Saturday, October 06, 2012
Directed by Tod Browning and written by Tod Robbins, Freaks is the story of a trapeze artist who marries a midget in order to gain his inheritance as a group of circus freaks seek revenge on the woman. Based on Robbins’ short story, the film explores the world of the circus sideshow and its performers as they become the focus of the film. Starring Wallace Ford, Leila Hyams, Olga Baclanova, and Henry Victor. Freaks is a strange yet compelling film from Tod Browning.
At a circus, the midget Hans (Harry Earles) is in love with the trapeze artist Cleopatra (Olga Baclanova) as he hopes to woo with presents and such. Though Hans’ friend Frieda (Daisy Earles) is suspicious of Cleopatra’s intentions for Hans, Cleopatra and Hans’ love affair becomes news to the people in the circus as they wonder what is going on. Also suspicious is a circus performer in Venus (Leila Hyams) who had just broken up with the strongman Hercules (Henry Victor) who is having an affair with Cleopatra as she overhears about Hans’ inheritance.
During a wedding celebration for Hans and Cleopatra where many of Hans’ friends attend the dinner along with Hercules, things go wrong when Hans becomes sick while Cleopatra berates the freaks at the dinner. Upon learning about what really happened to Hans and what Cleopatra and Hercules are planning. Venus along with the clown Phroso (Wallace Ford) and the freaks decide to take action for their friend.
The film is essentially the look into the life of circus performers who aren’t considered normal as one of them is played for a fool as his friends along with some other circus performers discover a scheme concocted by a gold-digging trapeze artist. While the first half of the story is about these group of people who work and live their life in the circus, there’s a little bit of prejudice in the way the freaks are treated though most of the performers treat the freaks like normal people with a few exception. The fact that someone like Cleopatra despises freaks and only wants Hans for his money just makes her a despicable person that would drive the film’s second half which becomes a revenge story of sorts by the film’s third act.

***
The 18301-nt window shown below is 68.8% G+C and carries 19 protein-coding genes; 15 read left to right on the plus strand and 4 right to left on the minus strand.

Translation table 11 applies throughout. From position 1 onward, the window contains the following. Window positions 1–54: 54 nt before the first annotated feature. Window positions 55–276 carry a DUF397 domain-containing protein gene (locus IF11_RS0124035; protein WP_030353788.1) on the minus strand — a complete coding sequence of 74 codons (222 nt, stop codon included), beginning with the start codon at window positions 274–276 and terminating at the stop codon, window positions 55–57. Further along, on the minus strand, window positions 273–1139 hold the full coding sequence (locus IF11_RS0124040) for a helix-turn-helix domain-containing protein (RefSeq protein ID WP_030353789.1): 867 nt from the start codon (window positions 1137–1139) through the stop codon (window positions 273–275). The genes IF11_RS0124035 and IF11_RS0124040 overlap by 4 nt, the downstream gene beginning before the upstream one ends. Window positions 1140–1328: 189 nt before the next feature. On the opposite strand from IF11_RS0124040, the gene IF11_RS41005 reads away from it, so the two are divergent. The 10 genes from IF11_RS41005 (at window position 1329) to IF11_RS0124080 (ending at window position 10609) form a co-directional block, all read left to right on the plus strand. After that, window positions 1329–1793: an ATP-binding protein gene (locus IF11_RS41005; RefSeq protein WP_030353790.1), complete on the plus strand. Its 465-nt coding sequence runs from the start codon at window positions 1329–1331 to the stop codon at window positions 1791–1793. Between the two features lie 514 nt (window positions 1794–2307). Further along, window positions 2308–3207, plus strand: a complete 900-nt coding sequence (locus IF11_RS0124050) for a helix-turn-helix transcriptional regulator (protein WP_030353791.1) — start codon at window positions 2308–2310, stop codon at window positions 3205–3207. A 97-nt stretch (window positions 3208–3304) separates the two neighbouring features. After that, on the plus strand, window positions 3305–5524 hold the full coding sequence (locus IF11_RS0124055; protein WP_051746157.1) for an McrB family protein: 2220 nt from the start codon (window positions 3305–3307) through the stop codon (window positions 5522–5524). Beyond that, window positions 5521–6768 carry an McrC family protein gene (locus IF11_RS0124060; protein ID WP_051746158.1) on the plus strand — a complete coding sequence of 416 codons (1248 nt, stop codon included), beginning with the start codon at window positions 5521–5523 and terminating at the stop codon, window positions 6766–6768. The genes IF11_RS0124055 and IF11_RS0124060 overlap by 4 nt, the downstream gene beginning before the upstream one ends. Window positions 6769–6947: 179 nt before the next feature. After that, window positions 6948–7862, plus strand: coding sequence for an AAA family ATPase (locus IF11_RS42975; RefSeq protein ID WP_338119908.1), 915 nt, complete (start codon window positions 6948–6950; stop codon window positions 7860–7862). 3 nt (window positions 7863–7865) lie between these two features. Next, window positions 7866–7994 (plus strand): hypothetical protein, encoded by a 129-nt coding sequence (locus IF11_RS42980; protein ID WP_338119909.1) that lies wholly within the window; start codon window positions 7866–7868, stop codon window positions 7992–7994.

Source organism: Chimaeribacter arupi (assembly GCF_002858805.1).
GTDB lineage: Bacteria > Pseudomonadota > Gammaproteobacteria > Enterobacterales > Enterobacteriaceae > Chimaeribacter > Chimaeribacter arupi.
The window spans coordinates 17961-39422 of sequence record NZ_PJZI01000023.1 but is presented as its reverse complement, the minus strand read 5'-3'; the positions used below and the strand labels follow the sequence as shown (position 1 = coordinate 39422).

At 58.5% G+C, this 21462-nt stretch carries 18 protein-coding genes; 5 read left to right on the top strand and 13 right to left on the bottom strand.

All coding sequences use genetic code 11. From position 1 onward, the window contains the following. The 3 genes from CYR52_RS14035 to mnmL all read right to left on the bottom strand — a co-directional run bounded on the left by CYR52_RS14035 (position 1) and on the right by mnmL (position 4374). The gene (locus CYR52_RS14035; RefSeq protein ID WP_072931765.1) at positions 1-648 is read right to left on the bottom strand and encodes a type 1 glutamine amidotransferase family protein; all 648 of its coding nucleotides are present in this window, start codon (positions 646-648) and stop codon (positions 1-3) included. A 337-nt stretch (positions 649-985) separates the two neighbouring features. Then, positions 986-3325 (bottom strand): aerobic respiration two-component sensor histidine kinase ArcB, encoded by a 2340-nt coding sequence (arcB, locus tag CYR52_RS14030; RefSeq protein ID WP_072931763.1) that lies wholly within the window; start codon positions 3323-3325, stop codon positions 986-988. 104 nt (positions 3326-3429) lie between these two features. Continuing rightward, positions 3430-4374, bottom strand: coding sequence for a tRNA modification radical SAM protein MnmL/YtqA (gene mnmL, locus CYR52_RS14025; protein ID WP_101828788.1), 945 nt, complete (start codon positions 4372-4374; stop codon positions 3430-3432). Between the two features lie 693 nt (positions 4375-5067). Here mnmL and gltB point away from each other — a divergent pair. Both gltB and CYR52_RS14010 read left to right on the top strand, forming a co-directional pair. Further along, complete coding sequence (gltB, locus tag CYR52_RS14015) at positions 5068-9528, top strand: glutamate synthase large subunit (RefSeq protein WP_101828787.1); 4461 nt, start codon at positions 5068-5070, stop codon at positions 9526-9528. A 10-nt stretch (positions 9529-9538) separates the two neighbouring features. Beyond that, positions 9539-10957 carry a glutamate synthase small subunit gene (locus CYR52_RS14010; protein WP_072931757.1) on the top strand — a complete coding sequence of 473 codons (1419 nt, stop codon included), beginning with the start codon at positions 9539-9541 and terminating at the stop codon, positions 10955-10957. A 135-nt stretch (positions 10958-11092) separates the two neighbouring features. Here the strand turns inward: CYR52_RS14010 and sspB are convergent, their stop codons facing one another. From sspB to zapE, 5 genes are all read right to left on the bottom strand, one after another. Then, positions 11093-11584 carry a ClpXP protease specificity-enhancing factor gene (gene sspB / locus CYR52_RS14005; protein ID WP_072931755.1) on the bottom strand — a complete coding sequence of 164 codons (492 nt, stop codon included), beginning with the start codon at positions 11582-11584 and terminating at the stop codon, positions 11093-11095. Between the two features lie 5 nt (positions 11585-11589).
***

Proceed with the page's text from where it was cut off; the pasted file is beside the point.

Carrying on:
Tod Browning’s direction is quite extraordinary for the way he presents the world of circus life where he has his camera fixated on these people through a lot of group shots in the frame. He also creates shots that are lively such as the wedding dinner party scene where it’s definitely a joy to watch until Cleopatra becomes disgusted by their partying ways. The film has a unique opening where it involves a man showing people the world of freaks where he tells the story of a particular freak that leads to the main narrative. While a lot of the shots are straightforward, Browning’s direction does get more engaging in the third act in the way he sets up the suspense of the freaks making their move to stop Cleopatra and Hercules where it’s very unsettling but the payoff is definitely satisfying. Overall, Browning creates a mesmerizing yet thrilling film that explores the world of circus freaks.